Page 139 - )

Fungus the Photo! said...

I imagine that the derivative position is already known.

I cannot see it as good news. Commercially very sensitive, it will not be released until irrelevant. Pig in a poke? Given the unfounded optimism that preceded the GFC, they can only be on the wrong side of interest swaps etc.

Destroying the bondholders might even have positive benefits if it meant the derivatives were negated. All depends on terms etc and now I find myself engaged in wishful thinking!

Vast mess.

laughingbear said...

From all the first class entries in your bog, this could pretty well be the most important to date!...

Anonymous said...

It had struck me at the time that governments initially took the stance of bailing out big finance, that the intention was to prevent a folding of the derivatives bubble - according to Tom Forenski, the extent of this bubble is 190K dollars for ever person living on the planet!!

yoganmahew said...

It is an entirely valid number.

Anglo had a peak derivative book size of 268 bn in its 2008 accounts. The number increased sharply from 2006 - 103 bn, 2007 - 180 bn

2006-2007 70% increase
2007-2008 50% increase...

In 2006 they stopped giving a breakdown of their book.

80% of the book is trading, with only about 20% held for hedging purposes.

At end 2008, AIB had 260 bn notional derivative book value on assets of 182 bn; BoI had 394 bn notional amount on assets of 194 bn.

Note that collateral posted for derivate transations is counted as interbank deposits until the derivative contract is unwound or expires.

Any downgrade of Ireland increases the requirement to post collateral (not sure whether best rating or lower of best two is taken).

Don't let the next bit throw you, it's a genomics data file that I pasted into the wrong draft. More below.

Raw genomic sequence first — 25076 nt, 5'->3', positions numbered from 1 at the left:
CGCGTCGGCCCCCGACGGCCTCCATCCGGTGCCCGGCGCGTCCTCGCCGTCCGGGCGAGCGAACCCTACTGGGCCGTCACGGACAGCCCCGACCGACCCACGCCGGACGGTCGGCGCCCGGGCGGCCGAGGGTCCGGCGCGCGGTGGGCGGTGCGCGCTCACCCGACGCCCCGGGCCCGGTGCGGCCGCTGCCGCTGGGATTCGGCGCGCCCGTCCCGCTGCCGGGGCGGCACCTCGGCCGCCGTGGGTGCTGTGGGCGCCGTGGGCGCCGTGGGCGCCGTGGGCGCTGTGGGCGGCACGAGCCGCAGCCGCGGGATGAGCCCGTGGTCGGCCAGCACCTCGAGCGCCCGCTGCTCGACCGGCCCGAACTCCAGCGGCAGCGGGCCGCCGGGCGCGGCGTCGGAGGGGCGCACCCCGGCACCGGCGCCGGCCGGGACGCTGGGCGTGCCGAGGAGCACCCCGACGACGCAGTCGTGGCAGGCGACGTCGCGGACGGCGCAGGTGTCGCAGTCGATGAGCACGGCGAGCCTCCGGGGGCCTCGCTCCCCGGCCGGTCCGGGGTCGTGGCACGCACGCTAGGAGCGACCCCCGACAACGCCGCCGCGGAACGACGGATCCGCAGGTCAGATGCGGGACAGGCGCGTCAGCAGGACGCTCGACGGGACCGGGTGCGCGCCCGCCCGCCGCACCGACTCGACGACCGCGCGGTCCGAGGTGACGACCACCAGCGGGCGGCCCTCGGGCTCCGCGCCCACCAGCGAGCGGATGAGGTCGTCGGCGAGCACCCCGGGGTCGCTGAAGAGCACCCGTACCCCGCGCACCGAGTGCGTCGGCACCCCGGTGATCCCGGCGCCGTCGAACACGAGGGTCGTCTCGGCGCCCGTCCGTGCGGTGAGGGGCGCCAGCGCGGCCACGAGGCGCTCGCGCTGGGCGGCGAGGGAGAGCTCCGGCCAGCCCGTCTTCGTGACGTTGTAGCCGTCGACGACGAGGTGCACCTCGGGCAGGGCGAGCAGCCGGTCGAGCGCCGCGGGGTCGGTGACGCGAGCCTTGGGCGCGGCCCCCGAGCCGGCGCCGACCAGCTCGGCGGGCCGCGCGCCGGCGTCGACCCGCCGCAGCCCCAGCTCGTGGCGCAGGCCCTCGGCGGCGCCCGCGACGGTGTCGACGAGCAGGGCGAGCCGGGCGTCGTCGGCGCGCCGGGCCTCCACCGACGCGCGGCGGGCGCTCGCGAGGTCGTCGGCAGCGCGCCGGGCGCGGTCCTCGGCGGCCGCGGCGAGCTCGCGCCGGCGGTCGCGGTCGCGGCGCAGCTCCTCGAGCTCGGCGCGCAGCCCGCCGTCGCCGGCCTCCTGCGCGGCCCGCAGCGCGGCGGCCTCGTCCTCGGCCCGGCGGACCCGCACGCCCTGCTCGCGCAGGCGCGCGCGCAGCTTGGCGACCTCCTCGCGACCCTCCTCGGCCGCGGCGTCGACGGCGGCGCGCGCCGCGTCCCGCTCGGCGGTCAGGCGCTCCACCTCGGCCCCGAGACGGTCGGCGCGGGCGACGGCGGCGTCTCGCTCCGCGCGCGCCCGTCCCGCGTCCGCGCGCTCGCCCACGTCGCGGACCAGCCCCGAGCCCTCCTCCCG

Note also that the derivative section of the PWC report into the banks (remember that one?) was considered too sensitive to release...

Brought to the attention of the world by Bungaloid and jmc on thepropertypin... (some time ago, it might be said...).

TrueEconomics said...

Good one, yoganmahew.

Yes, I highlighted derivatives issue in earlier post on Nama BP2 as well and in the post on the Central Bank exposure to them via Anglo.

It seems the issue is really too explosive for the Official IRL to handle.

Thanks for great comments to all! Keep the issue alive.

yoganmahew said...

"It seems the issue is really too explosive for the Official IRL to handle."
It certainly does. I passed the figures and some of the implications to someone who used to be a prominent opposition politician a couple of years ago.

He thanked me for them and then got back to the business of party infighting.

I should have looked left for some rigour. Perhaps I will now. With 160 bn of trading IRS, Anglo could be sitting on a loss of some further 10 bn. I have always presumed that this is the gap in the immediate wind-down costs and the longer-term 'good' bank. As such, I also presume is what they are betting on is a return to a more normal interest rate environment (so that some of the swaps come back into the money).

The implications of these presumptions are shocking. If they are true, nothing has been learned and further leveraged bets are being made on uncertain outcomes. Having failed on red, chips are being stacked on black...